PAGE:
Mazara del Vallo has a very interesting history and culture. It's been ruled by Phoenicians, Greeks, Carthaginians, Romans, Byzantines, Arabs and others, so it has all of these influences in its architecture and, I'm sure, in its food.

Michael, Korrin, Paul, me, Christy and Pete (way in the back)

Before Mussolini in World War II, the town was spelled M-a-z-z-a-r-a del Vallo, and when Mussolini took over, most of the Sicilian names were changed to Roman spelling, making it M-a-z-a-r-a with one Z. But no matter if there are 2 Z's or just 1, it was cool to see our family name all over the place.

Citta Di Mazara - City of Mazara
Bed & Breakfast Mazzara - we should've stayed here!

Mazara Del Vallo is one of the closest cities to Africa, so there's a big Tunisian population there. Being on the Mediterranean, it also has the largest fishing fleet in Italy. Most of the seafood that Italians eat come from Mazara del Vallo, and it even has a giant prawn called the Mazara Prawn, which I tried a few times in different places. Not in Mazara though.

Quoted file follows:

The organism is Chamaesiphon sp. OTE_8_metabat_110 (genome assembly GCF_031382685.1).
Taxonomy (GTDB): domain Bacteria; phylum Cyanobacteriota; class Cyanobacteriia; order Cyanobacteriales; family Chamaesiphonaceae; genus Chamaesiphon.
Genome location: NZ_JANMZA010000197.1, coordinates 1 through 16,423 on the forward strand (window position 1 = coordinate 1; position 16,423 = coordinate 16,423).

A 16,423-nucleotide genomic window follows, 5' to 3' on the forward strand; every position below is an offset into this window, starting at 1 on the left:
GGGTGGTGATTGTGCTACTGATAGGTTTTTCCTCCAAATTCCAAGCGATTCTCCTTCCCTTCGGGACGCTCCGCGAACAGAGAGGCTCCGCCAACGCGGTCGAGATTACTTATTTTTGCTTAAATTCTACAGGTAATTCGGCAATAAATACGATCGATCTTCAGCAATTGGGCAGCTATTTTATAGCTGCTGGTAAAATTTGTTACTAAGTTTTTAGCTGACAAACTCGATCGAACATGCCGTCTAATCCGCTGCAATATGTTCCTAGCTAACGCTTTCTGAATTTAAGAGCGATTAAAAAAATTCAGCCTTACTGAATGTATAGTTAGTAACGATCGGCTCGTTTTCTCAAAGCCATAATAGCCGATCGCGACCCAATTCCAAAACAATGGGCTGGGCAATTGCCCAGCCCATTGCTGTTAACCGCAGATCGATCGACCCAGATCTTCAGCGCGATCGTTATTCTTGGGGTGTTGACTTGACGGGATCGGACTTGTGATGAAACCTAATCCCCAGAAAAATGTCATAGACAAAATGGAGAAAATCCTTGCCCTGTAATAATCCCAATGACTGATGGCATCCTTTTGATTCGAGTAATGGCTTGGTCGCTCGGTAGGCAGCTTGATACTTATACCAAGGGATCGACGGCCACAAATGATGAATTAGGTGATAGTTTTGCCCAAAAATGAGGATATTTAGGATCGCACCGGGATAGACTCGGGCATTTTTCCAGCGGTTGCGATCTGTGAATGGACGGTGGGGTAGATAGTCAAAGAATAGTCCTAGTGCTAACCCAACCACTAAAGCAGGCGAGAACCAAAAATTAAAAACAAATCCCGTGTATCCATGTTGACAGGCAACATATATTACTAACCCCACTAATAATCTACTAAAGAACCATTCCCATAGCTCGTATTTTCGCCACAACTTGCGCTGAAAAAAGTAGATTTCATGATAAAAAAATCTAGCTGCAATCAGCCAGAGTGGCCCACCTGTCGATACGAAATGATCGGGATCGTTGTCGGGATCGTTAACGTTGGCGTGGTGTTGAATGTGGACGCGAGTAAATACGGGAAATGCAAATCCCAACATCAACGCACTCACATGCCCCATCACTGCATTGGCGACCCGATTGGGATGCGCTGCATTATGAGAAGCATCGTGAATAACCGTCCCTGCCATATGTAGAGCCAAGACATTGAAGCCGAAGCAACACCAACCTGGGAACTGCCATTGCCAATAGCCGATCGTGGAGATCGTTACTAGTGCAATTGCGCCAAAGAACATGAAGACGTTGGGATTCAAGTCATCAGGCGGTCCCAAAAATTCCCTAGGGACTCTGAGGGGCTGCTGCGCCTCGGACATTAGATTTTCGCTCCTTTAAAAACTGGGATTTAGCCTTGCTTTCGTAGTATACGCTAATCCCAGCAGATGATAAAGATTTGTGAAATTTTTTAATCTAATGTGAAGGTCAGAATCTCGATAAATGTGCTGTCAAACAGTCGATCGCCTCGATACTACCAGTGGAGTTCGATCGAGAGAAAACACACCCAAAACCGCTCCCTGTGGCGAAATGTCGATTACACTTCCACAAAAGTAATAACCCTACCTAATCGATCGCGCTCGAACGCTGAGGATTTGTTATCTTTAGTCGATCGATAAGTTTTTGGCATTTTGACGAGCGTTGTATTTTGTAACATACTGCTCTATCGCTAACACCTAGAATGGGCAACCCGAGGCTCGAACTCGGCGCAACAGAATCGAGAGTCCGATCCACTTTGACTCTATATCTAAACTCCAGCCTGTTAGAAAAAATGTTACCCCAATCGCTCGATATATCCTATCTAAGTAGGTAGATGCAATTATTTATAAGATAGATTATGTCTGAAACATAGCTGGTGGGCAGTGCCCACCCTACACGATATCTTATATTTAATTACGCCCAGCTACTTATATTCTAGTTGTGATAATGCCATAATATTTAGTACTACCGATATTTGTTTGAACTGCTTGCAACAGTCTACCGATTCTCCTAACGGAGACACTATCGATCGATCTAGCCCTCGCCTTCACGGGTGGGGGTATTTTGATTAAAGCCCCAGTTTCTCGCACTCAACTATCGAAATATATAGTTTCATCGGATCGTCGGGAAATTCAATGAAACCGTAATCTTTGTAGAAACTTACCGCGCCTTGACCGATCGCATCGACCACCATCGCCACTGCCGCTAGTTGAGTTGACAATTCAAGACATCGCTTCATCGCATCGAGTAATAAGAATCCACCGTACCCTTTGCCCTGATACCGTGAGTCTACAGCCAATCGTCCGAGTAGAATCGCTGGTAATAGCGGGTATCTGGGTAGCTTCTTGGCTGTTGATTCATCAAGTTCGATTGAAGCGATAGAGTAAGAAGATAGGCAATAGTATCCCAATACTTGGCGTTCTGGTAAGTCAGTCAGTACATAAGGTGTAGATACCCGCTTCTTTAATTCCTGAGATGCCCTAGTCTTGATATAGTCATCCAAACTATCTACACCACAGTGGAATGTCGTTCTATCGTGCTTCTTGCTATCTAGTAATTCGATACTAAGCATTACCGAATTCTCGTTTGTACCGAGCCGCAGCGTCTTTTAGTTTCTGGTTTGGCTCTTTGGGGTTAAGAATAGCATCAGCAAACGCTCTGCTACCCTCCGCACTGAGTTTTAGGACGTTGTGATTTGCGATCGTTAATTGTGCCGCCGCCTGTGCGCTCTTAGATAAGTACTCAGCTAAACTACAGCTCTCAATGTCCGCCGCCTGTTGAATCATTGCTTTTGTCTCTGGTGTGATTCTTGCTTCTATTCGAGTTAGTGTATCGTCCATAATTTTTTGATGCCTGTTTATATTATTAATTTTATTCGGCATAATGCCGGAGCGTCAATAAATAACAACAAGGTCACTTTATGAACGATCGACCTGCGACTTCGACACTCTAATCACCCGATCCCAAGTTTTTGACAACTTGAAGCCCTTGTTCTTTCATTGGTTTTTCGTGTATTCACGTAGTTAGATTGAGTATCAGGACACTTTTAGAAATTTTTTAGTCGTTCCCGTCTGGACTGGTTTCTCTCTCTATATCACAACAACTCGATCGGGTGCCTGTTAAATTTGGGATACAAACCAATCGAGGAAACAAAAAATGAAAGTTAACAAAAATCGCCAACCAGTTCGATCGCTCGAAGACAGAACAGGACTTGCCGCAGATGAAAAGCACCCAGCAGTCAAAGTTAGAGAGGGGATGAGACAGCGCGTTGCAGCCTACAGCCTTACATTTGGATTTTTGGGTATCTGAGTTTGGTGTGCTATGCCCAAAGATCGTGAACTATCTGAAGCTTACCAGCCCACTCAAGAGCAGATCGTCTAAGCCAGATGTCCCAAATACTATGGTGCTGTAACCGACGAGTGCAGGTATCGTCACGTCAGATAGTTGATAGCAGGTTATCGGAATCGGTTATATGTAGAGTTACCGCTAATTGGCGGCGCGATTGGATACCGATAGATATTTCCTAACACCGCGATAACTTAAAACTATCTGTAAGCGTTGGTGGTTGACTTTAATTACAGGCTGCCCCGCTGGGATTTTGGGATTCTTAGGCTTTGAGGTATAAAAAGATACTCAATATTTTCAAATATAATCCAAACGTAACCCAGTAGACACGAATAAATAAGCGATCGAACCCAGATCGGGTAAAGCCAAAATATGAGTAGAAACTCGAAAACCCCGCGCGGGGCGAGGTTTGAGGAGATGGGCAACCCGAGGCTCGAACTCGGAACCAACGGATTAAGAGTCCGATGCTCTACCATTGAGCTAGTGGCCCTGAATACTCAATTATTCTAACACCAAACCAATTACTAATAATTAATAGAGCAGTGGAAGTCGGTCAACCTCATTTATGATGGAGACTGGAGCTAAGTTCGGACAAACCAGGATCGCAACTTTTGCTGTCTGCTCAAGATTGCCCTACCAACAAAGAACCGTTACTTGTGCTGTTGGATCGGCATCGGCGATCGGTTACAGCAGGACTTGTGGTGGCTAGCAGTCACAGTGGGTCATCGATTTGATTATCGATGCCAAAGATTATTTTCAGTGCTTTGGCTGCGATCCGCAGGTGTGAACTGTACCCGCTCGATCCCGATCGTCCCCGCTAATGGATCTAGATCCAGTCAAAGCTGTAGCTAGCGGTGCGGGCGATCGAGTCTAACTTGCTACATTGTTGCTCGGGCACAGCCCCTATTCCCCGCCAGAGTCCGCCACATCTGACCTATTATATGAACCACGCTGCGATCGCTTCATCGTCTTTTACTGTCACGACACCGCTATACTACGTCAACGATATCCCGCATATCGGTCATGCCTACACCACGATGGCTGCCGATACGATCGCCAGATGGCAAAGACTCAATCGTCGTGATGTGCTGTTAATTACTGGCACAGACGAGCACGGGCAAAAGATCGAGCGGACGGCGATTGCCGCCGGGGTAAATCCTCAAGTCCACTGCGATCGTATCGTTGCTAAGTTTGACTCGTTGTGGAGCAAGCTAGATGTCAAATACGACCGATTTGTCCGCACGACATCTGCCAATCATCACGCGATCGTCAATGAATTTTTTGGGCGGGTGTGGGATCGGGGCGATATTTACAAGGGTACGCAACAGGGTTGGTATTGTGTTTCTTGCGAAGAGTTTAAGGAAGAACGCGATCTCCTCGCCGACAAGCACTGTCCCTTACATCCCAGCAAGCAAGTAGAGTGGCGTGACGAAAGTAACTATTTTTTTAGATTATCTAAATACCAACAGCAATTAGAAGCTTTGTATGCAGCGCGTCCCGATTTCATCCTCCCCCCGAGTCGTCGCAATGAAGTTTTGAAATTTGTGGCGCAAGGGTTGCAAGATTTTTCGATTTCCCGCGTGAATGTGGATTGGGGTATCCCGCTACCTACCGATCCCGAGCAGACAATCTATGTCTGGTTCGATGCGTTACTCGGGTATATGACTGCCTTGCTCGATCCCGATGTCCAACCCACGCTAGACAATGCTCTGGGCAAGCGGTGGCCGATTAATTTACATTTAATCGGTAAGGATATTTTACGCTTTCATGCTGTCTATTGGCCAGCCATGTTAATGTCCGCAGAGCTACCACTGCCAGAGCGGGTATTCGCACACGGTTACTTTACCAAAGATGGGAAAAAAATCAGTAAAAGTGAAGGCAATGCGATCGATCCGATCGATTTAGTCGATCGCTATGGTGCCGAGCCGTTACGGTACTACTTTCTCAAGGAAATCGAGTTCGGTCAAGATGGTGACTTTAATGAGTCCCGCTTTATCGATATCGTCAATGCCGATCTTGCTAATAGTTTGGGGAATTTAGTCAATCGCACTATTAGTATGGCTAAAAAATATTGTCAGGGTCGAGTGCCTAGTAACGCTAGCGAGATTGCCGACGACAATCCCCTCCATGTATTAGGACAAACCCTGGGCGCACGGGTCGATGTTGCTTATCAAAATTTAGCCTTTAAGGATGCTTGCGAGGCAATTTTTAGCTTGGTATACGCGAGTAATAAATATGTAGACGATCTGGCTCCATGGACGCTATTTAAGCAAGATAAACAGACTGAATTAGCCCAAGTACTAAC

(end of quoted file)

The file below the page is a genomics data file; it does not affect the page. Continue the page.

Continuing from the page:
Mediterranean Sea behind Michael and me in Mazara Del Vallo

Finding the Pintas was like finding Antonella Mazzara. They weren't home. at the address we had, but a neighbor wandered out and asked our driver what we were doing there. They could tell we weren't locals. That neighbor (of course) knew the family who owned the house at the address, called them at their "holiday" house, and before you could say cannoli three times fast, the Pintas were there! Here's our photo, crammed into a small living space...

Mazzaras and Pintas in Mazara Del Vallo

Don't ask me who's who in this photo. The lady in the colorful printed dress, next to Christy, spoke super fast and loudly, so it was really challenging to keep up.

Dancing Satyr of Mazara Del Vallo

After meeting the Pintas, Christy and Korrin went to check out the Dancing Satyr, a Greek bronze sculpture bigger than life-sized dating back to anywhere from 2nd to 4th B.C., while Michael and I tried to find the Casbah, which we never found. We did find a Happy Days Paninoteca (Sandwich Shop), and since we know Mr. Henry Winkler, this pic is for him!

Happy Days Paninoteca (Sandwich Shop) in Mazara Del Vallo

Next week, I promise I'll show you the Sicily South group tour trip. I just couldn't ignore one of the big reasons we came to Sicily -- family. Please let me know your thoughts in the comments below. What did you like from this part of the trip?

With so much Gratitude for Famiglia,

broken image

Now that I'm back from a long vacation, I'm really excited to work with you on getting your finances in order, so that you can take extended family vacations without worrying about the bills. If that sounds good, let's find a time to talk! Click HERE to sign up now.